This February I learnt that I will be moving to Europe for the next three years as an assignment with my current company. Good news, as this will be a great experience and allow me to save quite a bit of money on top of it. How did February treat my portfolio?
So, the year of the rooster is here and I am still sticking to updating this little blog in the search for financial independence. Work has boring me a bit lately and I often find myself dreaming of pursuing other interests once I am financially independent. How much closer did I get?
An eventful year has come to an end. How did my investment plan and portfolio do? Did I achieve my goal for 2016? Read on for the full review including the monthly update for December.
November was a weird month. The US really elected Donald Trump for president, what a bizarre world. How did my investment plan progress in November?
In October I managed to exceed my yearly investment target and I received a new personal record amount of dividends. Read on for the details!
In September I traveled to Danang in Vietnam for a short holiday. At the same time my portfolio had its ups and downs. How did I do? Read on to find out!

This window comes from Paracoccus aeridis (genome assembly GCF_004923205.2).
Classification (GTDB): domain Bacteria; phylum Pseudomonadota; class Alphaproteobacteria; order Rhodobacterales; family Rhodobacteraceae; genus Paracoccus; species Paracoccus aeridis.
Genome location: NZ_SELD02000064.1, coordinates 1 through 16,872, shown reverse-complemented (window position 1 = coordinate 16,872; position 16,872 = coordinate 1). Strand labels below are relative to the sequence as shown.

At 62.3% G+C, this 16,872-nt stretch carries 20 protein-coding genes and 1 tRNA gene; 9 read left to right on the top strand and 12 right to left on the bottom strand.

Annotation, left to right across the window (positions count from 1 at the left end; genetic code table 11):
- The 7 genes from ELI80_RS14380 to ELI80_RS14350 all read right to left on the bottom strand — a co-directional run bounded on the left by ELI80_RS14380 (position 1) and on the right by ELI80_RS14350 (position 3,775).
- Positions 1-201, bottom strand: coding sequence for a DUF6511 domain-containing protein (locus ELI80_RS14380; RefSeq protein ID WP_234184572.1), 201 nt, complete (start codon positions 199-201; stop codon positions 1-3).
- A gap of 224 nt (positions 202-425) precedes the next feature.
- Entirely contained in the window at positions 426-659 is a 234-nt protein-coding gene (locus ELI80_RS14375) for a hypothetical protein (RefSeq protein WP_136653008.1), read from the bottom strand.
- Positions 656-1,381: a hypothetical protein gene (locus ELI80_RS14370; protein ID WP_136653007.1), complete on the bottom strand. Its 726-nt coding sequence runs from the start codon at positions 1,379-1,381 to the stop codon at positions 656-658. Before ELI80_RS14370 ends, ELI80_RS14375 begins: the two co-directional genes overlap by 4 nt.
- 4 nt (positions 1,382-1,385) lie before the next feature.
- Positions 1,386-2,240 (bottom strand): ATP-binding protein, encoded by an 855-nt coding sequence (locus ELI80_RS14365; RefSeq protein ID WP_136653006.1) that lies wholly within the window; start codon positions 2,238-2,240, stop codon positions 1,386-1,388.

Nearly one year has passed since Singapore Saving Bonds were introduced with much fanfare. Now things have quieted down somewhat. How has the scheme fared? Let’s look at some numbers together!
A lot of things happened in August. I traveled to Latvia, lost 800 Euros and then received a surprising windfall at the end of the month…
July just passed rather quickly without too many things happening. Stocks miraculously (to me) recovered after the “Brexit” shock and things seem back to normal. How did my portfolio fare in July?
Many of my friends are complaining this year: some got only tiny salary increases and for others their salaries even stayed flat. Gone are the days when companies in Singapore had to fiercely compete for good people and nowadays firms embark on cost cutting and optimization while cutting employee benefits. The only solution: we need to give ourselves a raise.